The End is Near!..or is it?- Part One
A blog by Scott Stone, CIO, Senior Vice President – October 21, 2014
For much of 2014, several leading market pundits and even professional portfolio managers have been warning that the US equity market was headed for a major catastrophe. Ebola virus, Russian aggression in the Crimea, ISIS in Syria, Iran’s nuclear ambitions, the upcoming US elections – all of these and more have been labeled at one time or another as reasons that the US equity markets are at risk for a sell-off. The recent string of high-profile losses posted by the Dow Jones Industrial Average and the S&P 500 would seem to indicate these predictions are indeed coming true. From September 18th, when the S&P 500 last closed on an all-time high, the market fell over 125 points to close one month later on October 17th at 1886.76, for a 6.6% decline.
That is, the market fell back to where it had been in late May.
As corrections go, this latest one is mild. The question on investors minds though, is whether or not this is just the beginning. Are we really headed for another meltdown, like 2008? Or is this something else?
Here at Pentegra, we focus on several indicators to help us judge where we are in the equity market cycle. One is the VIX, or volatility index. Specifically, this Chicago Board Options Exchange Index measures expected future volatility of the S&P 500 based on the weighted average implied volatility of multiple options traded on the CBOE. In the last week, this measure spiked above 20 for only the second time in 2014, and the fifth time since the end of 2011. Historically, a sustained VIX in excess of 20 has indicated a ‘crisis period’ in the equity markets – the last time being from July of 2011 to January of 2012. This was the period of the Greek debt default and the US Budget standoff in Washington. There was also a brief period in the middle of 2010 when the VIX held above this level, also caused by European sovereign debt worries. Of course, the most severe period in recent history was during the financial crisis in 2008, when the VIX spiked above 20 – then 40 and then up to 80! During these periods, the markets tend to rally when the VIX is below 20, or has spiked above 20 but his heading downward rapidly to the 20 level. As of Monday October 20th, the VIX has dropped back below 20, to 18.65.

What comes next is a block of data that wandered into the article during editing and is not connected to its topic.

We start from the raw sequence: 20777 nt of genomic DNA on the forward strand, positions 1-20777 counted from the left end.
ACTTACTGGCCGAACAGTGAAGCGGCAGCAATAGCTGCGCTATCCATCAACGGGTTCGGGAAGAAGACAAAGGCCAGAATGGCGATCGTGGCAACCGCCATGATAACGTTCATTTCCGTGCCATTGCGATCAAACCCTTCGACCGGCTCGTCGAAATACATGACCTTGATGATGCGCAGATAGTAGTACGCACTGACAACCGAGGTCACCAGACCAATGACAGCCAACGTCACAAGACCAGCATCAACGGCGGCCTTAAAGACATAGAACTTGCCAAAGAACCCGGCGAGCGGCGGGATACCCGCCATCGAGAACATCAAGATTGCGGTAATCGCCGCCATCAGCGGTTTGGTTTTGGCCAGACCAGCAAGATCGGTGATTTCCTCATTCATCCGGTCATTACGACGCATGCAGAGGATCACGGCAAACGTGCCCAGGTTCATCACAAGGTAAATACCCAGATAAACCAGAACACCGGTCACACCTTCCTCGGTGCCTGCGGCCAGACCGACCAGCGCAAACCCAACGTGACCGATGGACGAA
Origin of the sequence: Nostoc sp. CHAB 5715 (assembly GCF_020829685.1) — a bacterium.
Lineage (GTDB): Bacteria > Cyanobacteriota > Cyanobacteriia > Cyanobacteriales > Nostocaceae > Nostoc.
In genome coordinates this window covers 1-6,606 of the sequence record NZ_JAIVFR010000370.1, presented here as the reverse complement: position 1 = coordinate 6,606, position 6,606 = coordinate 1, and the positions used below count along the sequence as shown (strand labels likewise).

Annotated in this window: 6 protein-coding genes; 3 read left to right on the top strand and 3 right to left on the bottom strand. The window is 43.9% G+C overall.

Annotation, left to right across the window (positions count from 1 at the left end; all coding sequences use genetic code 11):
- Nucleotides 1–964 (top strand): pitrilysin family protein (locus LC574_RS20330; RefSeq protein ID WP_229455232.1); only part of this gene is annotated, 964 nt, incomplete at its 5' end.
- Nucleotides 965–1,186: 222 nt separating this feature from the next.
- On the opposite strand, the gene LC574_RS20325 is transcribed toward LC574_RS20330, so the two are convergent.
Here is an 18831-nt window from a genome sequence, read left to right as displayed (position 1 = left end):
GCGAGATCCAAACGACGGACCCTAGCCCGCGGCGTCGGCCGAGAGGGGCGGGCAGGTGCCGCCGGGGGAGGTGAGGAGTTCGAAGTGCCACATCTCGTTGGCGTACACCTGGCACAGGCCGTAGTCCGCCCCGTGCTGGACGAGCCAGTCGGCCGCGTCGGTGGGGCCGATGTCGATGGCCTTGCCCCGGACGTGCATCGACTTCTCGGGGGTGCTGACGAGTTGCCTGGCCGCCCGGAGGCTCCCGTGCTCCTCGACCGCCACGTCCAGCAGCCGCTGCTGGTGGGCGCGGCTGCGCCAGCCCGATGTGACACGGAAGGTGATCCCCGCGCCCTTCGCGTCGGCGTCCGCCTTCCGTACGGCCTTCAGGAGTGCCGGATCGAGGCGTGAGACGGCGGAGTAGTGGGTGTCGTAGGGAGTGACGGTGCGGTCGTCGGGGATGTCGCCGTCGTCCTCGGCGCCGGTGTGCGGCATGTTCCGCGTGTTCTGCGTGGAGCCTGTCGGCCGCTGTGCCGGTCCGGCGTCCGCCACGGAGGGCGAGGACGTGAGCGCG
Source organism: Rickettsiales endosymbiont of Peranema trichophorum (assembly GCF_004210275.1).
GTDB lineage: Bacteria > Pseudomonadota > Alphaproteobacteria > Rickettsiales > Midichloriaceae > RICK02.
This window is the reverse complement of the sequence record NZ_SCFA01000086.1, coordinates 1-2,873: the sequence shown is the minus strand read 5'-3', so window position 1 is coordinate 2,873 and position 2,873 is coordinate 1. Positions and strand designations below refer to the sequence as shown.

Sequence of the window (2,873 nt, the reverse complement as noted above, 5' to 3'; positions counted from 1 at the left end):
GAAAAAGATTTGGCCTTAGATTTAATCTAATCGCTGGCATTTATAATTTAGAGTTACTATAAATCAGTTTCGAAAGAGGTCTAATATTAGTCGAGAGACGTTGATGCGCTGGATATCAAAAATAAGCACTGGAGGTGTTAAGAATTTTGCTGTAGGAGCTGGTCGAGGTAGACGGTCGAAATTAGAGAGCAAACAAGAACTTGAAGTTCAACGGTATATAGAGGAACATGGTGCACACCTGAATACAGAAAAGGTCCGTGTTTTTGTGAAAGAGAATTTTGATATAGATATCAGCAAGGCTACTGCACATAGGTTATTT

Another set of indicators that seem effective in predicting rough equity markets are credit spreads in the fixed income world. In the last several major equity downturns, credit spreads increased dramatically before the equity market cracked. The logic behind looking at this indicator is that it’s another measure of the market’s tolerance of risk; if the spreads are increasing, investors of all stripes are demanding more compensation for the risks they are taking with their exposure to US corporations. So what do credit risk spreads tell us? The investment grade 5-year CDX index spread currently stands at 70 basis points, or .70% per annum in excess of risk-free rates. During the 2008 crisis, this rate ballooned to over 250 basis points. As recently as late 2012, it remained above 100 basis points. Although this rate was as low as 56 basis points last month, the increase isn’t dramatic enough to set off any alarms – yet. High Yield spreads tell a similar story – up from recent lows, but not enough to warrant concern and definitely not ‘spiking’ as they did in 2008 or 2011.
Another indicator we believe to be effective is the correlation between stocks and US Treasury bond prices. The more negative and strong the correlation, the more the markets have shifted to a ‘risk-off’ mentality. The rolling 60-day reading looks today as it did 60 days ago, and it’s even less threatening than it was in the first quarter of the year. In short, investors are not flocking to safety in tandem with their recent flight from risk; thus, this indicator is also benign.
In short we see recent US equity market sell-offs as a routine correction for a market that hasn’t suffered any serious setbacks for several years – at least, so far. If market volatility stays high, credit spreads suddenly increase dramatically and the stock/bond correlation spikes deep into negative territory, we will change our views.
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